DESIGN FOR MANUFACTURABILITY

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New article everyone needs now:  How to avoid most shortages now 
AND design new products for unlimited scalability.

 

Since this is the worst possible time to "fire-fight" production or ramp problems  
"on the floor," companies should . design products for manufacturability, 
which can be done in remote teams, using Zoom or M.S. Team.

If this is not widely understood,  arrange DFM webinar training or 
distribute the
600 page 2020 DFM book.

DESIGN FOR MANUFACTURABILITY ARTICLE

from the Book: "Design for Manufacturability: How to Use Concurrent Engineering to
Rapidly Develop Low-Cost, High-Quality Products for Lean Production" (2014, Productivity Press

Copyright © 2020 by David M. Anderson

Design for manufacturability (DFM) is the process of proactively designing products to (1) optimize all the manufacturing functions: fabrication, assembly, test, procurement, shipping, delivery, service, and repair, and (2) assure the best cost, quality, reliability, regulatory compliance, safety, time-to-market, and customer satisfaction.

Concurrent Engineering is the practice of concurrently developing products and their manufacturing processes.
If existing processes are to be utilized, then the product must be design for these processes.
If new processes are to be utilized, then the product and the process must be developed concurrently.

Design for Manufacturability and Concurrent Engineering are proven design methodologies that work for any size company. Early consideration of manufacturing issues shortens product development time, minimizes development cost, and ensures a smooth transition into production for quick time to market.  These techniques can be used to commercialize prototypes and research.

Quality can be designed in with optimal part selection and proper integration of parts, for minimum interaction problems. By considering the cumulative effect of part quality on product quality, designers are encouraged to carefully specify part quality.

Design for Manufacturability can reduce many costs, since products can be quickly assembled from fewer parts. Thus, products are easier to build and assemble, in less time, with better quality. Parts are designed for ease of fabrication and commonality with other designs. DFM encourages standardization of parts, maximum use of purchased parts, modular design, and standard design features. Designers will save time and money by not having to "re-invent the wheel." The result is a broader product line that is responsive to customer needs. Click here for article on standardization.

Companies that have applied DFM have realized substantial benefits. Costs and time-to-market are often cut in half with significant improvements in quality, reliability, serviceability, product line breadth, delivery, customer acceptance and, in general, competitive posture.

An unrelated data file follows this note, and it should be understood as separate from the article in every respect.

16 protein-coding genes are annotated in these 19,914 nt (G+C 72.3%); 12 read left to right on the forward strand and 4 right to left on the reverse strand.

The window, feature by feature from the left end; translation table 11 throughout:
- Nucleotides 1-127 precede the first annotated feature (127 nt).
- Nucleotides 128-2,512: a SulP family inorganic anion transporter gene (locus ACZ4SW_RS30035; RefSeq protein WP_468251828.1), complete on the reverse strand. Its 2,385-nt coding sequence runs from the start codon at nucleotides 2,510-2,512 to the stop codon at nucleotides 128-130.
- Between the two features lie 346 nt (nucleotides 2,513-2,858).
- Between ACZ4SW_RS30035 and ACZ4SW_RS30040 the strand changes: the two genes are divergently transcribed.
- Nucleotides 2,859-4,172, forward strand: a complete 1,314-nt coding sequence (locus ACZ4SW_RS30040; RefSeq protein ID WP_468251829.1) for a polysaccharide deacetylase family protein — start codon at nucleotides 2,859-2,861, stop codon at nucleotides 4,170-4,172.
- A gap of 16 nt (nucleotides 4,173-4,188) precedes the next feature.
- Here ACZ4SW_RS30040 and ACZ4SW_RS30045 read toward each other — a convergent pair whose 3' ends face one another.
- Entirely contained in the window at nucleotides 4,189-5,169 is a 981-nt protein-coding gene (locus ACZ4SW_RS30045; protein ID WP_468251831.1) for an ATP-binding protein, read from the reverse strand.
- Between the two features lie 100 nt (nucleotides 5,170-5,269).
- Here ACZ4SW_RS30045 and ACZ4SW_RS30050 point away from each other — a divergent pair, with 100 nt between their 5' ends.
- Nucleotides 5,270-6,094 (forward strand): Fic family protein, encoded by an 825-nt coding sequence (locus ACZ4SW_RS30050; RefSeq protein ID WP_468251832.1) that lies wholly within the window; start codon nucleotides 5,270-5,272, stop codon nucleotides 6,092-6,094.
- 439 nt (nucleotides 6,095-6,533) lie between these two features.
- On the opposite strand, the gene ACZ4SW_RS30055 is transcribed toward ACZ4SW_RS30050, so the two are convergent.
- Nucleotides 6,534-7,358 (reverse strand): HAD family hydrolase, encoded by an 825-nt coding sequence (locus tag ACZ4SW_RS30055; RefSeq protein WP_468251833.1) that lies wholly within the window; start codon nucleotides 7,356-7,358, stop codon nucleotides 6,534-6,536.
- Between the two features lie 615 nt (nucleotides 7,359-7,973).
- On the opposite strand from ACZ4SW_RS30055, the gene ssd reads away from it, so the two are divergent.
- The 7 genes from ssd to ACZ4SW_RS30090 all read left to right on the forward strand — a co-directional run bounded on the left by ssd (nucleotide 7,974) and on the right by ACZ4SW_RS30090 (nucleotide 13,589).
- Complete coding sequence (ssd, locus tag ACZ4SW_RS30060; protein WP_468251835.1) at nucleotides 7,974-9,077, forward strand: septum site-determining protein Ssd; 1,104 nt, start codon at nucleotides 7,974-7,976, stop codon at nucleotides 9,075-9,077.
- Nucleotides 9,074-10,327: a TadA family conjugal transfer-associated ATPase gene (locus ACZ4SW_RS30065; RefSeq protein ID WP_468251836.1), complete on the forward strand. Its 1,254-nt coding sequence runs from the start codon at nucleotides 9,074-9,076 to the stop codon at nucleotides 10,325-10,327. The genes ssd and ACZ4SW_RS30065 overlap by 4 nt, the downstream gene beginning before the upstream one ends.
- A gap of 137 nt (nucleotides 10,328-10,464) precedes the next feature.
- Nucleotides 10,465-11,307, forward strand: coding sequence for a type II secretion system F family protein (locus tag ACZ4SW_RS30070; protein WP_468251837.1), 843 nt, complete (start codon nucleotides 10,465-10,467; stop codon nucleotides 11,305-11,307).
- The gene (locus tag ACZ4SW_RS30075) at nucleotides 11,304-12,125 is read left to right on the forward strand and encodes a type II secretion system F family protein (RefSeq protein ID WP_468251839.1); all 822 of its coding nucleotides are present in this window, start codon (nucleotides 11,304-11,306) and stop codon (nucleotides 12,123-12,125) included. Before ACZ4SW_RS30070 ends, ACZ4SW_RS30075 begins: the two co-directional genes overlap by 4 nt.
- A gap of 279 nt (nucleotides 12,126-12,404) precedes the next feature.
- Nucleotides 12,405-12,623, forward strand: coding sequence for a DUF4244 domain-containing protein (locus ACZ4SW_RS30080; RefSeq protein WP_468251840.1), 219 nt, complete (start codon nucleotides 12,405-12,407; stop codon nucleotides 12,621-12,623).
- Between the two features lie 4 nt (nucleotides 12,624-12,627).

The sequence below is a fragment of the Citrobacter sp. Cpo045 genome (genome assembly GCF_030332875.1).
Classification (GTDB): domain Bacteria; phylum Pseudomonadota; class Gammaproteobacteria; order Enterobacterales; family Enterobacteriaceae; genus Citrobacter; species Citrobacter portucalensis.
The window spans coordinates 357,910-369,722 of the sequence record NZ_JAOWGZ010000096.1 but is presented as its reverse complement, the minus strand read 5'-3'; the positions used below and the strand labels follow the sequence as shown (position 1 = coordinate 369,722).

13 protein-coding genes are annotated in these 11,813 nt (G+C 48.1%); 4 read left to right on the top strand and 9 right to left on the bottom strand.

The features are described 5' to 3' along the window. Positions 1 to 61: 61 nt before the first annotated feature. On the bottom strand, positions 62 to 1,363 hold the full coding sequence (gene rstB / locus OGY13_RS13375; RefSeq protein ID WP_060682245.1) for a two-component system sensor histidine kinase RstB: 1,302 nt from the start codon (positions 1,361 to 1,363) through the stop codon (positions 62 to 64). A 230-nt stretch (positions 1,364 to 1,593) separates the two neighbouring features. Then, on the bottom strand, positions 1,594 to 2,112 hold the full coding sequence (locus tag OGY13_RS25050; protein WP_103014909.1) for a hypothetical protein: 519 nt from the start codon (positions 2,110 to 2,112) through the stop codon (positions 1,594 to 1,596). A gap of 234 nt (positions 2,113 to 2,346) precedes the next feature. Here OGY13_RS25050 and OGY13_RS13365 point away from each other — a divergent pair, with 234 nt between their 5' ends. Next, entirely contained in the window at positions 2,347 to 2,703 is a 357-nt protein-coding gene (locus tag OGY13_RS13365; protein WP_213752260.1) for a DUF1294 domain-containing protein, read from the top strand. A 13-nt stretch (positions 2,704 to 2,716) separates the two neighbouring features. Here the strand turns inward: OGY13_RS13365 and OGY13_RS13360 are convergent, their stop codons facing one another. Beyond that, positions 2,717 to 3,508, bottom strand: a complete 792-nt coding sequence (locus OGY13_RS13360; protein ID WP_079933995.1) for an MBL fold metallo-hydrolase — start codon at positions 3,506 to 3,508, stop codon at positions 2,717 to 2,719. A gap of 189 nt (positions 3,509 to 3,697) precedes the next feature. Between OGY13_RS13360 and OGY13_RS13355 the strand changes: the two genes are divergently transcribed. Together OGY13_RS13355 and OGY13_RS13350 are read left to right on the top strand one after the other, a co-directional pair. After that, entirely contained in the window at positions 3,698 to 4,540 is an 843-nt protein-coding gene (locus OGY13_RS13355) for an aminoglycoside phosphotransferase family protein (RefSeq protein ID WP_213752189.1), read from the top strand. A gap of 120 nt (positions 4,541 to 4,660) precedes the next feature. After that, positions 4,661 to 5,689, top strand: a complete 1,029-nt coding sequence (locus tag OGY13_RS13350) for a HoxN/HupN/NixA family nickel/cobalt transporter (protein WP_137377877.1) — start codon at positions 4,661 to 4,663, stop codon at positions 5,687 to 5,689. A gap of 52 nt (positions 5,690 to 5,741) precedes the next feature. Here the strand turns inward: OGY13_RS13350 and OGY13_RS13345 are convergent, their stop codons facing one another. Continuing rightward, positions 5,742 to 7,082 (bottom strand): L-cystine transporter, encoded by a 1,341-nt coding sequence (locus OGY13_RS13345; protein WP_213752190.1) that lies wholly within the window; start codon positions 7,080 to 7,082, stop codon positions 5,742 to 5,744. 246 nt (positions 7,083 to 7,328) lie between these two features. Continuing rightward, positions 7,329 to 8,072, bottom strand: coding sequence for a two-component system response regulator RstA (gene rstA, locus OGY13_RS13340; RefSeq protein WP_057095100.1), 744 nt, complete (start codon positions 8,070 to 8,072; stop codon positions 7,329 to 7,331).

These practical methodologies are taught through Dr. Anderson's in-house seminars and lower-cost webinars.  He helps with implementation through his leading-edge consulting.

Designing Products for Manufacturability

In order to design for manufacturability, everyone in product development team needs to:

C In general, understand how products are manufactured through experience in manufacturing, training, rules/guidelines, and/or multi-functional design teams with manufacturing participation.

C Specifically, design for the processes to be used to build the product you are designing: If products will be built by standard processes, design teams must understand them and design for them. If processes are new, then design teams must concurrently design the new processes as they design the product.

The Bad Old Days

Before DFM, the motto was "I designed it; you build it!" Design engineers worked alone or only in the company of other design engineers in "The Engineering Department." Designs were then thrown over the wall leaving manufacturing people with the dilemma of either objecting (but its to late to change the design!) or struggling to launch a product that was not designed for manufacturability. Often this delayed the both the product launch and the time to ramp up to full production, which is the only meaningful measure of time-to-market.

The Good New Days of Product Development Teams

One way that manufacturability can be assured is by developing products in multi-functional teams with early and active participation from Manufacturing, Marketing (and even customers), Finance, Industrial Designers, Quality, Service, Purchasing, Vendors, Regulation Compliance specialists, Lawyers, and factory works. The team works together to not only design for functionality, but also to optimize cost, delivery, quality, reliability, ease of assembly, testability, ease of service, shipping, human factors, styling, safety, customization, expandability, and various regulatory and environmental compliance.

The Importance of Early Concept & Product Architecture Decisions

By the time a product has been designed, only 8% of the total product budget has been spent. By that time, the design has determined 80% of the cost of the product! See graph from the book, Design for Manufacturability. 1 The design determines the manufacturability which determines a significant part of the introduction and production cost (the 80%) of the product. Once this cost is locked in, it is difficult for manufacturing to remove it. Note that the concept or architecture alone determines 60% of the cost!

Similarly, thorough up-front work cuts in half, the time to stable production.  See article on half the time.

Off-the-Shelf Parts

Paradoxically, one of the first decisions the team has to make is the optimal use of off-the-shelf parts. In many cases, the architecture may have to literally be designed around the off-the-shelf components, but this can provide substantial benefits to the product and the product development process:

Off-the-shelf parts are less expensive to design considering the cost of design, documentation, prototyping, testing, the overhead cost of purchasing all the constituent parts, and the cost of non-core-competency manufacturing. Off-the-shelf parts save time considering the time to design, document, administer, and build, test, and fix prototype parts.